Skip to main content

Verified by Psychology Today


Could Worrying Be Good for Your Health?

Being a worrier may have unexpected benefits

We’re often told that we shouldn’t live in fear or let worry consume us, and there are definitely merits to this advice. If worry becomes overwhelming, it can limit our ability to fully enjoy our lives and make it difficult to accomplish our goals.

But there is such a thing as a healthy dose of worry, recent research suggests, especially when we are faced with real dangers. In a study of over 300,000 adults in the United Kingdom, participants who considered themselves worriers fared better health-wise than those who worried less: Over a multi-year period, they had a lower risk of dying from a range of conditions, including cancer, cardiovascular disease, respiratory disease, and accidents.

The researchers proposed a potential explanation for these differences: Worriers may be more likely to notice physical problems and promptly seek medical attention for them, increasing the chance of detecting and treating diseases in early stages. In addition, they may engage in more health-promoting behaviors like exercise and healthy eating in an effort to stave off negative health outcomes.

Other negative emotions, like anger and tension, didn’t have the same benefits as worry in the study, presumably because they don’t increase health vigilance in the same way. Worry may be an unpleasant emotion, but it can motivate us to act in ways that protect ourselves and others.

Other research has also found health benefits associated with worrying. For example, one study found that smokers who worried more about the negative health effects of smoking were more likely to quit within eight months, though this was only the case if they were also high in self-efficacy, meaning that they believed they had the ability to quit if they chose to. Another study found that people who not only understood the risk of skin cancer but worried about it were more likely to wear sunscreen as a preventative measure.

Despite these benefits, worrying about health can be counterproductive in some circumstances. For example, we might fear a behavior that is in fact safe or continue to worry about a symptom that has been found to be benign. And chronic, unconstructive worry, health-related or not, can disrupt sleep quality and increase the risk of stress-related illness. Excessive worry is also a symptom of generalized anxiety disorder.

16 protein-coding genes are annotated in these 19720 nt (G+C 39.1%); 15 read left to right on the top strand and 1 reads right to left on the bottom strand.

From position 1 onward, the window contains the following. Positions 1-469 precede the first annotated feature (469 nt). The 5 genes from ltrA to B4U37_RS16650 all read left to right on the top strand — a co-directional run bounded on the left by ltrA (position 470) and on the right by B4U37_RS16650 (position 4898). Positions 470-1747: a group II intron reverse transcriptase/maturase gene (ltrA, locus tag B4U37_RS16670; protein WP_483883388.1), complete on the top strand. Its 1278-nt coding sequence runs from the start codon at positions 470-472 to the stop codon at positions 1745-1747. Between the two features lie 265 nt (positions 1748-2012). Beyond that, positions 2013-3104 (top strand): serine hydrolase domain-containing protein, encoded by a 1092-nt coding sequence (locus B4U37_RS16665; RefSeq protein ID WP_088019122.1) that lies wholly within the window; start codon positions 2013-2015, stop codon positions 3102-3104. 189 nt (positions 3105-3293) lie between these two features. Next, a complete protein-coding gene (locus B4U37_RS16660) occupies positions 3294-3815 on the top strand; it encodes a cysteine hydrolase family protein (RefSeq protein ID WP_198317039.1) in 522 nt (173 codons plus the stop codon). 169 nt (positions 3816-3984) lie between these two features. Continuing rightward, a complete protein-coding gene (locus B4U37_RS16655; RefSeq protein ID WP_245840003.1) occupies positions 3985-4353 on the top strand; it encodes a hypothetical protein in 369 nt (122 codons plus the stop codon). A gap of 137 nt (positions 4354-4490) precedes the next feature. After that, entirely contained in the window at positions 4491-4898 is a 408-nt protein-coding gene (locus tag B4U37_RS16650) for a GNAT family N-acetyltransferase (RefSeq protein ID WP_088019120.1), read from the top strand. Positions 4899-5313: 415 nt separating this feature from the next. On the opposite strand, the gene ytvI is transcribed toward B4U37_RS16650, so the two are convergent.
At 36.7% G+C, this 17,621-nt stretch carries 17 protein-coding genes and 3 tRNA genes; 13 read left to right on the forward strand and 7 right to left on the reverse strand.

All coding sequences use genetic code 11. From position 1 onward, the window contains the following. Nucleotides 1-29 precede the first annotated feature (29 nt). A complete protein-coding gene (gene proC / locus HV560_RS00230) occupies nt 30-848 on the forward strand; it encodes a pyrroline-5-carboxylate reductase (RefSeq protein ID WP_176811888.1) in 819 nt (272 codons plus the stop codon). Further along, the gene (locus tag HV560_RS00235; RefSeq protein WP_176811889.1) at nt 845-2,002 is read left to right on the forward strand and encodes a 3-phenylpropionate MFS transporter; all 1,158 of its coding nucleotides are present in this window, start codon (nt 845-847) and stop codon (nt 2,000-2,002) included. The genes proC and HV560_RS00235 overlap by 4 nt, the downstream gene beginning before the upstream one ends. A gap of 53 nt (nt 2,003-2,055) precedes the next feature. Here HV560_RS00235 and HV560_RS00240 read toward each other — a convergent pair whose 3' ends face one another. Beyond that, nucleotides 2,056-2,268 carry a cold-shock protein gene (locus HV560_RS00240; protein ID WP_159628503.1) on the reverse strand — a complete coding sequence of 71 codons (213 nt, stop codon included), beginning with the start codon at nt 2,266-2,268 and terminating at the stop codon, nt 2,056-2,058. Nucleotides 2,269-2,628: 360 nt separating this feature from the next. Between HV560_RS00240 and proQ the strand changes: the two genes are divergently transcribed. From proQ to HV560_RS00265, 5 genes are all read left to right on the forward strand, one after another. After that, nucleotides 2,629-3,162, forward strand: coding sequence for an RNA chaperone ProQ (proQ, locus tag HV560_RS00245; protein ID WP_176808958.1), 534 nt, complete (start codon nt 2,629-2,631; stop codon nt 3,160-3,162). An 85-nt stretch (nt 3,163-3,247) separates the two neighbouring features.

So what distinguishes helpful worrying from the less helpful kind?

Constructive worry tends to be more solution-focused and time-limited than unconstructive worry. The feeling of worry alerts us to a potential danger, which prompts us to think through how to address that danger. For example, if you read an article about the risks of a sedentary lifestyle and become concerned about how much time you spend sitting during the day, you might consider different ways to increase your activity level, like scheduling walking breaks, or consulting with your physician.

Sometimes we worry about things that are largely out of our control and don’t necessarily have practical solutions, like an upcoming medical test or the unpredictability of a loved one's health status. These are normal worries and are not automatically unconstructive—they may still motivate us to take actions that help us or others cope, even if we can’t resolve the problem or control the outcome.

Telling ourselves simply not to worry is unlikely to make those feelings go away. But we can choose to respond with understanding and comfort, rather than going down the rabbit hole of worst-case scenarios. Self-compassion, meditation, and reaching out to others are all ways of soothing a worried mind while still honoring the seriousness of our concerns.


Weiss, A., & Deary, I. J. (2020). A new look at neuroticism: Should we worry so much about worrying? Current Directions in Psychological Science, 29(1), 92–101.

More from Juliana Breines Ph.D.
More from Psychology Today